Copper VS. Aluminum Wiring
Most homeowners assume that their Minneapolis home uses copper wiring for the electrical system. In many cases, they are correct. But not all homes use copper wire. And when a homeowner discovers aluminum wiring in their home, they are filled with many concerns and questions about why copper was not used and if it is a safe alternative.
What Makes Ideal Electrical Wiring?
The material used for electrical wiring needs to conduct electricity well. The best conductors are non-magnetic metals like silver, copper, and aluminum. Silver happens to lead the pack as far as being an optimal conductor, but it is also the most costly. So you are not going to find a house with silver wiring. But you could come across many that use copper and a good number that use aluminum for the electrical wiring.
The Pros And Cons Of Copper
Copper has many things going for it when it comes to making electrical wiring. The metal is very malleable and ductile, making it very easy to pull into wire. And once annealed, it conducts 100% of the electrons that flow through it. The result is a piece of wire that is very durable and flexible, making it a good choice for long-term use, such as the installation in a home or commercial property.
The downside of copper is the price. While silver is still exponentially more costly than copper, copper is also much more expensive than aluminum.
The Pros And Cons Of Aluminum
Aluminum is a very lightweight and malleable metal. When you consider the weight of a soda can, you realize that this durable metal appears almost weightless. And that makes aluminum wiring very easy to work with. The large spools are easier to move and maneuver when wiring. And the extreme flexibility allows electricians to snake aluminum wiring throughout walls, floors, and ceilings of any home or other structure. Finally, at about half the cost of copper wiring, it is an economical choice.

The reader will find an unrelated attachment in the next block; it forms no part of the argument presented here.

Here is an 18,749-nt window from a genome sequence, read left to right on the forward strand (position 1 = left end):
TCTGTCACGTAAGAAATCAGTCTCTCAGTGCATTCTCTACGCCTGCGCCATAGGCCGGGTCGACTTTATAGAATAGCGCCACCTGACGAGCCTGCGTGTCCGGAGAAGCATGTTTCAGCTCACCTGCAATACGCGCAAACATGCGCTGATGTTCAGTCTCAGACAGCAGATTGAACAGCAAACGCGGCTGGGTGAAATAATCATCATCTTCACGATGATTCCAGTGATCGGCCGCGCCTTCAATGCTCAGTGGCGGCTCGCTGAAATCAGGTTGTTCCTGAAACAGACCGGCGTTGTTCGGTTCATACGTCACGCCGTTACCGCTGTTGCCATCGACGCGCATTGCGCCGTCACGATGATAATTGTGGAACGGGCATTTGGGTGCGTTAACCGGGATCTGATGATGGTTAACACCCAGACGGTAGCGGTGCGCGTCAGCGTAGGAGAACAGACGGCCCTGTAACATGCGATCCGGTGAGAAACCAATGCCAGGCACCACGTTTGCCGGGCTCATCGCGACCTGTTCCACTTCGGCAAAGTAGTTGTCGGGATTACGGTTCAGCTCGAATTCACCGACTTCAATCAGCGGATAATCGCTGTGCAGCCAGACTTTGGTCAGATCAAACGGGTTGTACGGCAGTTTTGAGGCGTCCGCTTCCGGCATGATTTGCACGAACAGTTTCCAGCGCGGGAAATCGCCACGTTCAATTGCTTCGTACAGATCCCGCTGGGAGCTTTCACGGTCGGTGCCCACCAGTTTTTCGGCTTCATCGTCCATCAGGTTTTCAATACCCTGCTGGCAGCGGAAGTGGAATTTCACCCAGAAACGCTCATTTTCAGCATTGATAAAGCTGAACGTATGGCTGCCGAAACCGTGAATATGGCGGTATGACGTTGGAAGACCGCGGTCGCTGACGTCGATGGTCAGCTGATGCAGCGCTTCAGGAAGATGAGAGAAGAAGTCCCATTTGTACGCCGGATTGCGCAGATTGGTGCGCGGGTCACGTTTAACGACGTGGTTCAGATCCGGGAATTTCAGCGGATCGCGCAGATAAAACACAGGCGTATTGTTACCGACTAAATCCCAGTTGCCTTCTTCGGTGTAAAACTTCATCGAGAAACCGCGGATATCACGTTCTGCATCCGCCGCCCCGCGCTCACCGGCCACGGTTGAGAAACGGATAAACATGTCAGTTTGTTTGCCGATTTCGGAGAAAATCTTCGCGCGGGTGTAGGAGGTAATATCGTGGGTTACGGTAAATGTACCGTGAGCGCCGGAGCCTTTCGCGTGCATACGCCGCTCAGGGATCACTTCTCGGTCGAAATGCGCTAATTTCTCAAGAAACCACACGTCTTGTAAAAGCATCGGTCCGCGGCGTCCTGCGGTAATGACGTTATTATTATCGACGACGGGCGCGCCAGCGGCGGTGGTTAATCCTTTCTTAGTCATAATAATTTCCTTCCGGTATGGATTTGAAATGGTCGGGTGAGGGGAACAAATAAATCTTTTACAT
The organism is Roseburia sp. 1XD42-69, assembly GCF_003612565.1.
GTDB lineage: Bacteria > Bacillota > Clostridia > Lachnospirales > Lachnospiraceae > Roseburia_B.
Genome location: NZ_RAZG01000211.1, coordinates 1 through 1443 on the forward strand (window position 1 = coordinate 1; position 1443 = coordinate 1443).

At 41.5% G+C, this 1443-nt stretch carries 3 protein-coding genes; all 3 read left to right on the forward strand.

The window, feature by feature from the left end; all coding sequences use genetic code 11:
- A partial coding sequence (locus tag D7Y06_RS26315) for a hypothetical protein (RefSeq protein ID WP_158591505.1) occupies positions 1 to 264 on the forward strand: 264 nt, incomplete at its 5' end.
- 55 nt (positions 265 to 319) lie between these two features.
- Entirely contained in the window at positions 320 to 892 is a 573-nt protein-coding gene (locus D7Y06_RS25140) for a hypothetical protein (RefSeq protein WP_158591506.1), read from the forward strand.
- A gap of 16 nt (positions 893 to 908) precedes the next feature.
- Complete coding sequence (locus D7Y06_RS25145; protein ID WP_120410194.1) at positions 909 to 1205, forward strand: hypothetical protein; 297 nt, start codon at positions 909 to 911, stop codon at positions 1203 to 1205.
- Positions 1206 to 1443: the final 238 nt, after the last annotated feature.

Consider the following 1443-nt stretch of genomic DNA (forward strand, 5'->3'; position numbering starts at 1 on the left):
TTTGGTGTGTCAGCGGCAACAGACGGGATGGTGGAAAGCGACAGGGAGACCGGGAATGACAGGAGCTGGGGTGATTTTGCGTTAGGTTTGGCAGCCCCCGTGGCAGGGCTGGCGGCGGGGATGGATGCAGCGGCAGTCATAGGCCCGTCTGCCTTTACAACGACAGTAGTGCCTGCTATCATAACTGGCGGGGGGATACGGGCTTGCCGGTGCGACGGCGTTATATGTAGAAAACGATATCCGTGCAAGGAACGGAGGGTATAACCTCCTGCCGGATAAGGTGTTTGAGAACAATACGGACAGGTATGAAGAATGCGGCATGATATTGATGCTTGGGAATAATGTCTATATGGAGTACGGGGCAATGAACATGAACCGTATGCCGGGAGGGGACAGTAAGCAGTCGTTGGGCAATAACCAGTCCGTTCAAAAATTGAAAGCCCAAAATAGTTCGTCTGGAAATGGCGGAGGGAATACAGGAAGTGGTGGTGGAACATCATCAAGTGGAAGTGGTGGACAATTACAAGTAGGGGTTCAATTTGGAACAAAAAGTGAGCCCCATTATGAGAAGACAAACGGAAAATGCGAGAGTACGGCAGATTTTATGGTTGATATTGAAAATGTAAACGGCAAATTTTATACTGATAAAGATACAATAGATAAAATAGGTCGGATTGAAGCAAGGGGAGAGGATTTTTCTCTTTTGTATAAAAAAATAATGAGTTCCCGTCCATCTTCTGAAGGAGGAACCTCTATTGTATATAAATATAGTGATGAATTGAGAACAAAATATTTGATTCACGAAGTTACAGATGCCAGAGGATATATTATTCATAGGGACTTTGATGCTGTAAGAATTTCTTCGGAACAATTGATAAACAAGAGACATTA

The downside of aluminum is that it is very expansive. This results in aluminum wiring moving quite a bit when it heats and cools. The technical term is “cold creep.” And to prevent any danger from this movement, aluminum wiring needs to be installed using a slightly different process than copper. Expansion coils are often added to the installation to account for the movement and prevent the loosening of wire connections and the potential for a fire.
Why Relay On A Professional
When you have concerns about any electrical work in your Anoka home, it is always best to turn to the experts at Lumberjack Electric. Our team of licensed electricians is very familiar with all of the building codes and safety precautions required in the region. And they are also very intimate with all industry standards relating to both copper and aluminum wiring. Call 612-236-9052 to schedule an appointment with one of our experts to evaluate any wiring concerns you might have. And know that you will receive reliable and honest answers to your questions.